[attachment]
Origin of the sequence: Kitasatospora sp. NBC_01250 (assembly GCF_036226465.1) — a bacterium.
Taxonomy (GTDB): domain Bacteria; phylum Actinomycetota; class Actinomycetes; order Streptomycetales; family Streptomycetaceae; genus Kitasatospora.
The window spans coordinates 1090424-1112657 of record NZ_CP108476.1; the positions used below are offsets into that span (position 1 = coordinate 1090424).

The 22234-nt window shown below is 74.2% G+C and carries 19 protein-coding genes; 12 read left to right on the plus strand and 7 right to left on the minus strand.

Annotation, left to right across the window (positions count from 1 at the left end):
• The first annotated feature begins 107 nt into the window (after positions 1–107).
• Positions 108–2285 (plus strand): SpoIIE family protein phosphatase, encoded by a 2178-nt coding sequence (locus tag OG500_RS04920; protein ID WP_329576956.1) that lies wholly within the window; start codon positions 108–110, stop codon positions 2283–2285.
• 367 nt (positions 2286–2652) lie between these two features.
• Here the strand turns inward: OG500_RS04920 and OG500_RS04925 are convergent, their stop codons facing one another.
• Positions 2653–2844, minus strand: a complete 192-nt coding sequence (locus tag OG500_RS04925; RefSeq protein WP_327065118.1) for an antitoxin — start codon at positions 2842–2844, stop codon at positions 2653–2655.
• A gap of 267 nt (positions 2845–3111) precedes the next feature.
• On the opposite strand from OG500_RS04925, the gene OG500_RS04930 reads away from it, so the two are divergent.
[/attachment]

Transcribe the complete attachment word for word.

Origin of the sequence: Kitasatospora sp. NBC_01250 (assembly GCF_036226465.1) — a bacterium.
Taxonomy (GTDB): domain Bacteria; phylum Actinomycetota; class Actinomycetes; order Streptomycetales; family Streptomycetaceae; genus Kitasatospora.
The window spans coordinates 1090424-1112657 of record NZ_CP108476.1; the positions used below are offsets into that span (position 1 = coordinate 1090424).

The 22234-nt window shown below is 74.2% G+C and carries 19 protein-coding genes; 12 read left to right on the plus strand and 7 right to left on the minus strand.

Annotation, left to right across the window (positions count from 1 at the left end):
• The first annotated feature begins 107 nt into the window (after positions 1–107).
• Positions 108–2285 (plus strand): SpoIIE family protein phosphatase, encoded by a 2178-nt coding sequence (locus tag OG500_RS04920; protein ID WP_329576956.1) that lies wholly within the window; start codon positions 108–110, stop codon positions 2283–2285.
• 367 nt (positions 2286–2652) lie between these two features.
• Here the strand turns inward: OG500_RS04920 and OG500_RS04925 are convergent, their stop codons facing one another.
• Positions 2653–2844, minus strand: a complete 192-nt coding sequence (locus tag OG500_RS04925; RefSeq protein WP_327065118.1) for an antitoxin — start codon at positions 2842–2844, stop codon at positions 2653–2655.
• A gap of 267 nt (positions 2845–3111) precedes the next feature.
• On the opposite strand from OG500_RS04925, the gene OG500_RS04930 reads away from it, so the two are divergent.